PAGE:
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Lakshmi Ammal and ors. Vs. Narayanaswami Naicker and ors. - Court Judgment

LegalCrystal Citation
SubjectFamily
CourtChennai
Decided On
Case NumberSecond Appeal No. 744 of 1947
Judge
Reported inAIR1950Mad321
ActsCode of Civil Procedure (CPC) , 1908 - Sections 107 and 107(2) - Order 7, Rule 7 - Order 41, Rules 1 and 25; Hindu Law; Hindu Married Women's Right to Separate Residence and Maintenance Act, 1946 - Sections 2 and 2(4)
AppellantLakshmi Ammal and ors.
RespondentNarayanaswami Naicker and ors.
Appellant AdvocateK. Parasurama Iyer, Adv.
Respondent AdvocateK.V. Ramachandra Iyer, Adv.
Cases ReferredIn Lala Dunichand v. Mt. Anarkali
Excerpt:
.....remedial enactment like act xix [19] of 1946 is stated in these terms in vol. (2) if he is guilty of such cruelty towards her as renders it unsafe or undesirable for her to live with him; the act was designed to remedy the mischief created by a state of the law which permitted a man to marry as often as he liked but denied to the superseded wife separate maintenance. there will be no order as to costs in view of the failure of the plaintiff to substantiate the allegations with which they came to court. having regard to this circumstance, the very small amount involved and the poor means of the wife, i do not consider it necessary to grant leave and thereby add another chapter to this distressing story of domestic discord......state of the law which permitted a man to marry as often as he liked but denied to the superseded wife separate maintenance. a multiplicity of wives is not conducive to domestic peace or the happiness of the spouses and in recognition of this fact, the law has now provided separate maintenance for the superseded wife who remains chaste. there is no reason why the legislature should have made an invidious distinction between wives superseded by a second marriage of the husband before the act and those who are so superseded by a second marriage after the act. for these reasons i hold that the wife in the present case is entitled to separate maintenance under section 2 (4) of the act.6. the last question is as regards the rate of maintenance that has to, be awarded. the subordinate judge.....
Judgment:

Viswanatha Sastri, J.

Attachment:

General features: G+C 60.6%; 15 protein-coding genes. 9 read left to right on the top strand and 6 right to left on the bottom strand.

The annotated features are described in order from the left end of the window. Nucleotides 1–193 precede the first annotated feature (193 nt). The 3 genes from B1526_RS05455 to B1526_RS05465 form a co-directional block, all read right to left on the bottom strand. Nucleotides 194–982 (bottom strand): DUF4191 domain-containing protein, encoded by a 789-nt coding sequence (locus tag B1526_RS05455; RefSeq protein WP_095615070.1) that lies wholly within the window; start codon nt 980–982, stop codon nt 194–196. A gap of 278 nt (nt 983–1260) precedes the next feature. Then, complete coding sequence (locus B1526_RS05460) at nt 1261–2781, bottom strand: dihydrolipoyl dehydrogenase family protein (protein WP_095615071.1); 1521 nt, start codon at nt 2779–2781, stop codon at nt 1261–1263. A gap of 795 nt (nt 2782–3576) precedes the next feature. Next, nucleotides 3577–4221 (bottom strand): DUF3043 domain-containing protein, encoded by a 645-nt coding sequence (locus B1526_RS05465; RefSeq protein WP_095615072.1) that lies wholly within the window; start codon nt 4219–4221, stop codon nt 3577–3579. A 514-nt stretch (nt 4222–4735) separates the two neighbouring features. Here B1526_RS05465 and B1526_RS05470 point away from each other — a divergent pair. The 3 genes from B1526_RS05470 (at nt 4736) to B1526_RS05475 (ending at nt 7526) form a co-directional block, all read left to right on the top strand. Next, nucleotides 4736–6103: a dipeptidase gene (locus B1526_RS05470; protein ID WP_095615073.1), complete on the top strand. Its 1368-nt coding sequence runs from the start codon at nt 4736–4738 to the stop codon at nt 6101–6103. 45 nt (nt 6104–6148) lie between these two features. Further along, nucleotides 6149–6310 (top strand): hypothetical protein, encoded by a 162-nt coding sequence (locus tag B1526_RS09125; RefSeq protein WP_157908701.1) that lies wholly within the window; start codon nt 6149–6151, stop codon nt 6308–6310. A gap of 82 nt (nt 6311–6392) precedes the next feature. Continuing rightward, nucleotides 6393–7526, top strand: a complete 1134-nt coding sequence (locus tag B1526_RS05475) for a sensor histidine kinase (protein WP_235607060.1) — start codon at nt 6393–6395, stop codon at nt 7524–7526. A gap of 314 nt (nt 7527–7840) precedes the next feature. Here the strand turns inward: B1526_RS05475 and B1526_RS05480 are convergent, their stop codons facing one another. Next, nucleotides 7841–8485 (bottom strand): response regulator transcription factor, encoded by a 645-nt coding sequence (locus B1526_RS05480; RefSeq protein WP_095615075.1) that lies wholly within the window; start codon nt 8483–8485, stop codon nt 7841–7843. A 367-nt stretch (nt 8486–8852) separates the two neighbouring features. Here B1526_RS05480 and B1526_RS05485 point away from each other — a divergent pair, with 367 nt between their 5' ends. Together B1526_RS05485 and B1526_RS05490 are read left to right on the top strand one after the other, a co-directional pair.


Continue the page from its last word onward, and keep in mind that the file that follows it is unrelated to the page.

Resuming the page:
1. This is a second appeal preferred by a wife against the decree of dismissal by the Courts below of her suit against her husband for separate maintenance. The suit was filed by the wife and her two minor unmarried daughters against defendant 1 for maintenance on the ground that he had brought another woman into the house and was ill-treating the plaintiffs. It was found by the courts below -- and this finding is not challenged in second appeal--that the 'other woman' referred to by the plaintiffs was the second wife of the defendant and the ill-treatment alleged by the plaintiffs was not true. Though the Hindu Married Woman's Rights to Separate Residence and Maintenance Act, XIX [19] of 1946 (hereinafter called the Act) came into force on 23rd April 1946 and the judgment of the appellate Court dismissing the plaintiff's suit was pronounced on 22nd October 1946 yet no reliance was placed on the Act in support of the claim of the plaintiffs. The Act was not in force when the trial Court gave its decision or when the appeal was filed in the lower appellate Court. In second appeal, however, the claim of the plaintiffs is based only on the Act. Three points now arise for decision, (1) Whether it was open to me for the first time in second appeal, to entertain the plea based on the Act. (2) Whether on a true construction of Section 2 (4) of the Act, the wife and/or her minor daughters are entitled to maintenance in a case where the husband had married a second wife before the Act came into force; (3) what is the proper rate of maintenance to be awarded if the above two points are answered in favour of the plaintiffs. 2. On the first point, I am of the opinion that the suit being one for maintenance, it is permissible for this Court in second appeal to consider the effect of legislation which came into force after the disposal of the suit by the trial Court and during the pendency of the appeal in the appellate Court. The ordinary rule is that a Court should give its decision on the facts and circumstances as they existed at the date of the institution of the suit or at the date of any subsequent amendment of the pleadings and should not take notice of events of decisions which have happened after such date. But the Court has power in a proper case, to take notice of events subsequent to the suit in order to shorten litigation, avoid unnecessary expense and do complete justice between the parties. If a cause of action not available on the date of the suit accrues during its pendency, the Court has a discretion to grant an amendment of the plaint so as to enable the plaintiff to include the fresh cause of action. The terms of Order 6 Rule 17, Civil P. C. are very wide and do not prohibit such a course, see Doraisami Pillai v. Chinnia Goundan, : AIR1918Mad272 , Subbaraya Chetti v. Nachiar Ammal, (1918) 7 M. L. W. 403 : A. I. R. 1918 Mad. 143. When, however, the facts are not in dispute and the accrual of a cause of action subsequent to the suit is under the terms of a statute of which the Courts must take notice, a formal amendment of the plaint is unnecessary, for the Court is bound to administer the law of the land at the date when it gives its decision on a dispute. Mr. K. V. Ramachandra Iyer, the learned advocate for the respondent maintains that the remedy of the plaintiffs, if any, is by way of a fresh suit and I cannot, sitting in second appeal, interfere with the decrees of the Courts below which were right on the materials they had before them. I cannot accept this contention. As pointed out by Bhashyam Aiyangar J. in Kristnamachariar v. Mangammal, 26 Mad. 91, a case decided before the new Civil Procedure Code of 1908, an appeal is under the processual law of this country, in the nature of a rehearing of the cause. This view has been affirmed and accorded legislative sanction by the enactment of Section 107(2) and Order 41 Rule 33, Civil P. C. of 1908. The Judicial Committee acted on this principle and dismissed an appeal on the strength of legislation which came into force during the pendency of the appeal before the Board, K. C. Mukerjee v. Mst. Ramratan Kuar . The Federal Court exercising appellate jurisdiction over the Patna. High Court has, in view of the Bihar Money-Lenders' Act (VII [7] of 1939) which came into forceduring the pendency of the appeal before the Federal Court, reversed the decrees of the High Court and granted on the basis of the new Legislation, Shyamakanth v. Ram Bhajan , Lachmeswar Prasad v. Keshwar Lal . For these reasons I hold that it is open to the appellants to claim relief for the first time in second appeal on the basis of Act XIX [19] of 1916.